For the latest album from Buena Vista Social Club keyman Eliades Ochoa, the Santiago de Cuba-born master of the tres and cuatro has teamed up with his sister and long-time collaborator Maria Ochoa for Guajira + Mas Guajira (Tumi Music) – an exploration of their shared musical heritage with the support of Cuban band Alma Latina. A two-year labor of love, the album chronicles Ochoa’s lifelong fascination with guajira music, Cuba's answer to country.
Far from an academic exercise or some misguided nostalgia trip, the former Cuarteto Patria mainman puts his own spin on guajira, borrowing freely from Afro-Latin styles to enrich his repertoire, with the ease of a seasoned veteran who understands the tradition from the ground up. Elegant guitar and string work combine with the Ochoas’ gritty, endearing vocals, with bluesy blasts of electric guitar, Caribbean hints, and the pulse of Latin percussion.
“Together with Buena Vista Social Club, this album is one the most important and interesting recordings of my life,” says Eliades Ochoa. “Alma Latina is an inspiration and an expression of art, music, painting and dance. It is a call to bring harmony and love through music to all human beings and Latin brothers. And it’s about the dance,” an element that runs through every charming track on the album.
Maria Ochoa remembers sitting with her brother as a young girl. He would play some tunes on his battered guitar, and she would swing in the hammock and sing. They both grew up surrounded by song and tres playing, thanks to their musical family, farmers in a small town in Cuba’s mountainous, rural east. They grew up steeped in Cuba’s country sounds and both grew into riveting performers.
From those halcyon early days, Eliades began to rethink tradition and, with time, to make a name for himself. He added strings to the tres, developing his own playing style. In the 60s, Ochoa got a standing gig playing for the Santiago de Cuba radio station, with its rural audience. He started his own groups and won a coveted spot at the Casa de Trova. Eventually, the venerable Cuban musical institution, Cuarteto Patria, asked Ochoa to join.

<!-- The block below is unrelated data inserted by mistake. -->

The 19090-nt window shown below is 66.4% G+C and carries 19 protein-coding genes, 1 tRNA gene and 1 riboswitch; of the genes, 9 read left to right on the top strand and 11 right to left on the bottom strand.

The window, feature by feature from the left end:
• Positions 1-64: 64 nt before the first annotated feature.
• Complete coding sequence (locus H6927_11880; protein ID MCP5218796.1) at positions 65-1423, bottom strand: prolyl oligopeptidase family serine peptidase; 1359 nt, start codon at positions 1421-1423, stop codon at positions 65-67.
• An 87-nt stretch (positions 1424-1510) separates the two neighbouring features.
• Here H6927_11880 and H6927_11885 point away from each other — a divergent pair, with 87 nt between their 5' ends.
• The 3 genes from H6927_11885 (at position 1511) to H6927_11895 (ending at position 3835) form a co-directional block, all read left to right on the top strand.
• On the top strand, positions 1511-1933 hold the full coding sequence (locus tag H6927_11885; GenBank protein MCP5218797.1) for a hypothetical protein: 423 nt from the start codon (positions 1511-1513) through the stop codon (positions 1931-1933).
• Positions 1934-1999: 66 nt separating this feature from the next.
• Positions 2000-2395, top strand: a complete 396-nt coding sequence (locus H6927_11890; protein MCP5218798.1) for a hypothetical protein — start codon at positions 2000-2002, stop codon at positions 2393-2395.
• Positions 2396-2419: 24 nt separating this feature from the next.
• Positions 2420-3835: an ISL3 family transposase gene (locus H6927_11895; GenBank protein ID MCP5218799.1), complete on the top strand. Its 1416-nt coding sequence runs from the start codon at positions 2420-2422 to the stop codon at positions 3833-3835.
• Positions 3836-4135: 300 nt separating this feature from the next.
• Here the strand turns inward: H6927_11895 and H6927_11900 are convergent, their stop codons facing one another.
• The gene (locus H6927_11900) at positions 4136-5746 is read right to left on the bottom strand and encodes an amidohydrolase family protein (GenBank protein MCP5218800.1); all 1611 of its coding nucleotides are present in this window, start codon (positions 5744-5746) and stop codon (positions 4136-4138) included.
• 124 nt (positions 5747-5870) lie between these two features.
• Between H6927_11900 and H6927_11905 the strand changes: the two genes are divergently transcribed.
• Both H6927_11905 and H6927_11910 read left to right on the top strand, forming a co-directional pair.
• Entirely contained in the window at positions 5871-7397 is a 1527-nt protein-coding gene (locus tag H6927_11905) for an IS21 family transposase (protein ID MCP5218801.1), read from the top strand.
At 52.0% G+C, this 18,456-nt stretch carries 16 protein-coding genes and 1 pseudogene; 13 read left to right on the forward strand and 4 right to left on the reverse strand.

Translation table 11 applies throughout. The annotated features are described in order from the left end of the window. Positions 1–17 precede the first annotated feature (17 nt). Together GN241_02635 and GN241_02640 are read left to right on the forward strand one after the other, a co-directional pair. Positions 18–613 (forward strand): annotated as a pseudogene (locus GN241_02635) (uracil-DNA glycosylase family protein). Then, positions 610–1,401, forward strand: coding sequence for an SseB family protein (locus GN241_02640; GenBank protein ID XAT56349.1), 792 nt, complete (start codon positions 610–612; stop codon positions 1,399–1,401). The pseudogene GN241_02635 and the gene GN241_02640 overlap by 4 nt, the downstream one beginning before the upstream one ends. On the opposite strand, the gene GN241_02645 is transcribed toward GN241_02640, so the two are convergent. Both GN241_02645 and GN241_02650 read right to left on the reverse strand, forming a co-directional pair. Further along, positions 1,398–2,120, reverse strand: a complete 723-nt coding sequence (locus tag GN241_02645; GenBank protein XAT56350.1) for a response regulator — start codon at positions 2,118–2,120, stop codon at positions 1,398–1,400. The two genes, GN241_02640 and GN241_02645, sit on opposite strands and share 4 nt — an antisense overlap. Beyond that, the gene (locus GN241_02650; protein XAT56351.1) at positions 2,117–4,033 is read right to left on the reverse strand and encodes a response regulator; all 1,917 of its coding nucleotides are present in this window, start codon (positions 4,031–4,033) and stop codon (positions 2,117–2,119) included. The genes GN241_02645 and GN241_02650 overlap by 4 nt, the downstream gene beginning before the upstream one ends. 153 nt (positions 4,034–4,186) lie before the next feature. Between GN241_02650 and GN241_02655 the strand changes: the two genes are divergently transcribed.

Ochoa has never bothered to do what was expected of him, however. Instead of simply agreeing, he insisted he should lead the ensemble. And though he specialized in the rustic, bittersweet sounds of the countryside, Ochoa began to weave more cosmopolitan sounds into the group’s work, adding a touch of tango and bursts of brass, as well as encouraging his new band to incorporate trova and son into their performances.
The dialogue with his sister, one of his first musical collaborators, has a winning naturalness, a warmth that invites the listener in. Maria is a formidable Latin music force in her own right. She often played with her brother during his early Santiago days, but really came into her own in the late 80s, playing with Rubén González, Gloria America, Mario Patterson, Sonera Edition, Tierra Caliente Caribe Typical, Los Kinis and The Achala Group. She began touring the world with other Cuban heavyweights, including Buena Vista alums Omara Portuondo, Ibrahim Ferrer, and her brother Eliades, when not cutting her own albums. Last year, she joined Alma Latina, directed by rising star Julio Montoro.
Together, the sibling team and Alma Latina touch on the melancholic yearning of rustic Cuban sounds, then hit hard with upbeat irresistible Latin dance numbers. It’s a celebratory collection of performances lovers of Buena Vista will instantly fall for. Many music fans outside the Latin world may not know they love guajira, the style that animates the album, but chances are they already do. From “Guantanamera” to the Wailers’ unexpected ska take on the style, the music has infiltrated global pop.
“Cuban music has a certain feel, that sway, that harmony,” reflects Eliades. “It can get right to the heart and the soul, no matter who you are.”